The Great Fire of Rome occurred in AD 64.  Only four of the fourteen districts of Rome  escaped the fire; three districts were completely destroyed and the other seven suffered serious damage. It was said that Nero, the emperor sang and played the Lyre as the city burned.  Substitute Eric Cantor or Jim deMint for Nero and that pretty much sums up the current situation regarding the Great Fire of Washington DC of 2011.  While President Obama offers realistic solutions, some Democrats might say overly generous solutions,  Cantor and Bachman shout, "My way or the highway!"  Protect the rich at all costs.

Eric Cantor, Rand Paul, Michelle Bachman, Louie Gohmert and a couple dozen or so other radical Right Wing House politicians stubbornly dig in their heels like two year olds in the midst of a tantrum, while the nation teeters on the brink of economic disaster. They say utterly stupid things in the face of overwhelming contrary evidence.  Despite the fact that there will be insufficient monthly revenue coming in to cover actual expenses, for example, to pay the nation’s monthly checks for members of the arms forces, for social security and Medicaire payments for elderly in nursing homes, and other expenses beginning in August, Bachman and others say “there is plenty of money.”  That amounts to political malpractice.

Nearly all economists agree that while it is important to reduce the federal deficit in the long run, slashing the Federal budget at this tenuous time will greatly worsen the recession, further undermining jobs and eliminating essential services to economically disadvantaged and elderly people and those with disabilities.  These are the same people who ran for office in 2010 on a platform of producing jobs for Americans, but instead have pushed legislation to ban abortions in more than half of the states, bills to undermine voter rights in 32 states and increase subsidies to oil and other large corporations.  And now this. 

Here in Minnesota early behavioral intervention programs for children with autism are reeling from the financial consequences of such cuts. School districts are deciding which personnel will need to be laid off and programs eliminated.   Some community autism treatment  programs may not survive without Medicaire funding to cover the cost of their therapy employees’ wages. Their therapist have to pay their rent and buy food for their own families.  Such essential service programs cannot afford to go into debt and survive very long.  That is one of dozens of examples of services to people with disabilities, the elderly, battered women and other disadvantaged groups that face disaster because of these House members’ ignorant intransigence.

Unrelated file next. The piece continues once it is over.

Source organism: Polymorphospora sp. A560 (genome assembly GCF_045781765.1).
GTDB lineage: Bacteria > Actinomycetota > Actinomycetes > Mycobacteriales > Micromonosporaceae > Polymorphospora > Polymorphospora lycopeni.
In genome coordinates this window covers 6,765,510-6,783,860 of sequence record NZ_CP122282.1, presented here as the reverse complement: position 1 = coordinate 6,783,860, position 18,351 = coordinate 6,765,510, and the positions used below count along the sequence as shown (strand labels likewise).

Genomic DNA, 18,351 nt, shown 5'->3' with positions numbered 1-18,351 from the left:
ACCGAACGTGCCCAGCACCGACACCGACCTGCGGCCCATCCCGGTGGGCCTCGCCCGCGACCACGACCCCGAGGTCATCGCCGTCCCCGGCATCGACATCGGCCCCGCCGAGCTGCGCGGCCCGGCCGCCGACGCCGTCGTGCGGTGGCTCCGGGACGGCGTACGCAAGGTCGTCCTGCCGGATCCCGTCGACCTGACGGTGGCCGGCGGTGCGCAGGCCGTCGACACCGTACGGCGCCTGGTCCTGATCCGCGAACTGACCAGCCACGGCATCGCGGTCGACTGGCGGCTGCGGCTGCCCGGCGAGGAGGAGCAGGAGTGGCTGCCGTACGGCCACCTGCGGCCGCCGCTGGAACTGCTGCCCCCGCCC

Is it really worth bringing the nation to economic ruin in an attempt to defeat Barrack Obama in 2012, which as Senator Mitch McConnell has stated is the Republicans’ number one legislative priority?  Shall we wait for Washington to burn, this time not at the hands of the British during the War of 1812,  but instead the Republican Tea Party?

Wednesday, July 6, 2011

Two Cheers for “Double Hit” Autism Theory

A recent study in the July 4th Archives of General Psychiatry by Joachim Hallmeyer and colleagues at Stanford University indicates recurrence of strict autism within both identical and fraternal twins is lower than found in previous studies.  This suggests that a larger component of the cause of autism in such individuals may be exposure to something either prenatally or after birth that increases autism risk, but mainly in the more severe forms of autism.  Reports in the popular press would have you believe the study indicates genetics are not a major cause of autism, and some kind of "environmental" factor, is likely responsible for autism.  To put is succinctly, hokum.  That is not what the evidence showed.